Baltic Insurance Group v Jordan Grand Prix Ltd & Ors (1997)


Appeal against a decision of Langley J on four issues arising from Baltic Insurance Group's ('Baltic') counterclaim. Following a commitment by Jordan Grand Prix Ltd ('Jordan') to pay bonuses to its employees if it finished in the top six in the 1994 Formula 1 World Championship, it insured against this contingent liability with the Baltic Insurance Group domiciled in Lithuania. Quay Financial Software ('Quay'), based in Ireland, had sponsored Jordan during the championship the result of which Jordan would be paid #1 million if it finished within the top seven.


When Jordan finished fifth, Baltic refused to pay after it alleged that there was a conspiracy between Jordan, Quay, and others to defraud Baltic. On 26 January 1995, Jordan issued a writ against Baltic in response to which Baltic served a defence and counterclaim on 24 May 1995. The point of contention was the joinder by Baltic of three Irish parties, including Quay, to the counterclaim against Jordan. Quay and its two directors relied, in their defence, on Arts.11, 21 and 22. Art.11 stated that "an insurer may bring proceedings only in the courts of the Contracting State in which the defendant is domiciled, irrespective of whether he is the policy holder, the insured or a beneficiary. The provisions of this section shall not affect the right to bring a counterclaim in the court in which, in accordance with this section, the original claim is pending." After the judge at first instance dismissed the counterclaims of Baltic, Baltic appealed. The issues that arose at appeal were: (1) whether the claims of Baltic that "matters relating to insurance" were within the meaning of s.3 (Arts.7-12a) Brussels Convention on Jurisdiction and Enforcement of Judgements in Civil and commercial Matters. (2) whether Art.11 applied to any insurer or only to an insurer domiciled in a Contracting State. (3) whether Baltic's claim against Quay and its two directors, domiciled in Ireland, was capable of being a counterclaim within the second part of Art.11. (4) whether Quay's directors could rely on Art.11 even though they were not the "policy holder, insured or a beneficiary".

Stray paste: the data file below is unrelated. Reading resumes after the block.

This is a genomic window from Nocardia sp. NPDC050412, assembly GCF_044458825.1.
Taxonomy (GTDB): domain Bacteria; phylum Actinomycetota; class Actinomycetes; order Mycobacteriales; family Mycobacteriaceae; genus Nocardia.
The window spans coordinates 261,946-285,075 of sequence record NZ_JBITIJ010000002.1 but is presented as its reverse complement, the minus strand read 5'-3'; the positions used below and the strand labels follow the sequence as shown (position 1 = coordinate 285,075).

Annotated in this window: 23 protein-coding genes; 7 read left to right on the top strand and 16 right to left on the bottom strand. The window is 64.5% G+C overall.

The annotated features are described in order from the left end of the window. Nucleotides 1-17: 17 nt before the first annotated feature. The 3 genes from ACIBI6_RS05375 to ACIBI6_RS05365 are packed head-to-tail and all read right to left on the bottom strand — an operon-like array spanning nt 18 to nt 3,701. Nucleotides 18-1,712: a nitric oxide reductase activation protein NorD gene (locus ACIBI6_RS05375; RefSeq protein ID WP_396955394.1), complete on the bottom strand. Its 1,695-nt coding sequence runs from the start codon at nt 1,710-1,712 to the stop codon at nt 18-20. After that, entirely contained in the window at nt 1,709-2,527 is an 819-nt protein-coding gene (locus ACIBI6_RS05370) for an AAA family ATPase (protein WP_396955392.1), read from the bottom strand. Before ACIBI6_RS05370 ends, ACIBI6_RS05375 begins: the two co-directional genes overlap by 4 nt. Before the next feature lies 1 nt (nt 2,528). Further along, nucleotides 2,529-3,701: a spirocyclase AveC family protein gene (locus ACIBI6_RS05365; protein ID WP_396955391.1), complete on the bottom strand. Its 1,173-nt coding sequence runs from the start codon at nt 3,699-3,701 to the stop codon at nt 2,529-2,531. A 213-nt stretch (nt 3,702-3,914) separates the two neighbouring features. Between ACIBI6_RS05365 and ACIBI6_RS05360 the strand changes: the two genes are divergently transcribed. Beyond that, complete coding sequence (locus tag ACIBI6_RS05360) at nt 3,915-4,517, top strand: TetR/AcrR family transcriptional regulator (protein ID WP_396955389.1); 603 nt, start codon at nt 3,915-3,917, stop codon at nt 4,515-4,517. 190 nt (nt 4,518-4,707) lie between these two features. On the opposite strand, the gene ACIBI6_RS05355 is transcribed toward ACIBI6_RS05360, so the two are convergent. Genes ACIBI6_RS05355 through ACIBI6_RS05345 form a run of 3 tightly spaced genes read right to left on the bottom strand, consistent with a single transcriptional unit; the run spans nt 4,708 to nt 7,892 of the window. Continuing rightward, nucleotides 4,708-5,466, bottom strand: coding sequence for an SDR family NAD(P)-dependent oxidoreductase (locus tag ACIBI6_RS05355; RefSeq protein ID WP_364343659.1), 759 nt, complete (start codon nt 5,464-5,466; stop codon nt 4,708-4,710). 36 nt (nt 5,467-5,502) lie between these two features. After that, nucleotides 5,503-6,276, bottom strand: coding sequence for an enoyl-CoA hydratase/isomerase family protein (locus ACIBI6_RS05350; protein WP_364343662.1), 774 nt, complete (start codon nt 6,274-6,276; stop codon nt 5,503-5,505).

(1) Baltic was seeking to avoid the contract of insurance. It followed that its claim was a "matter relating to insurance" within the meaning of s.3. (2) Art.11 did apply to any insurer wherever domiciled. It was the scheme of the Convention to make crucial the domicile of the defendant for the purposes of the jurisdiction of the court irrespective of the plaintiff's domicile (New Hampshire Insurance Co v Straba Bau (1992) 1 Lloyd's Rep 361). (3) New claims against new parties, ie Quay and its two directors, were not counterclaims in the ordinary sense of the words. Whilst RSC O.15 r.3 was a convenient device for automatic consolidation of claims it was necessary to look at the substance of the claim and not its terminology. Quay and its two directors were new parties who had not done anything to submit themselves to the jurisdiction of the court. (4) Quay's two directors could rely on Art.11 even though they were not a policy holder, the insured or a beneficiary. In contrast to other Articles, Art.11 intended to extend its protection to at least all such categories of persons but the list was not exhaustive.

Appeal dismissed.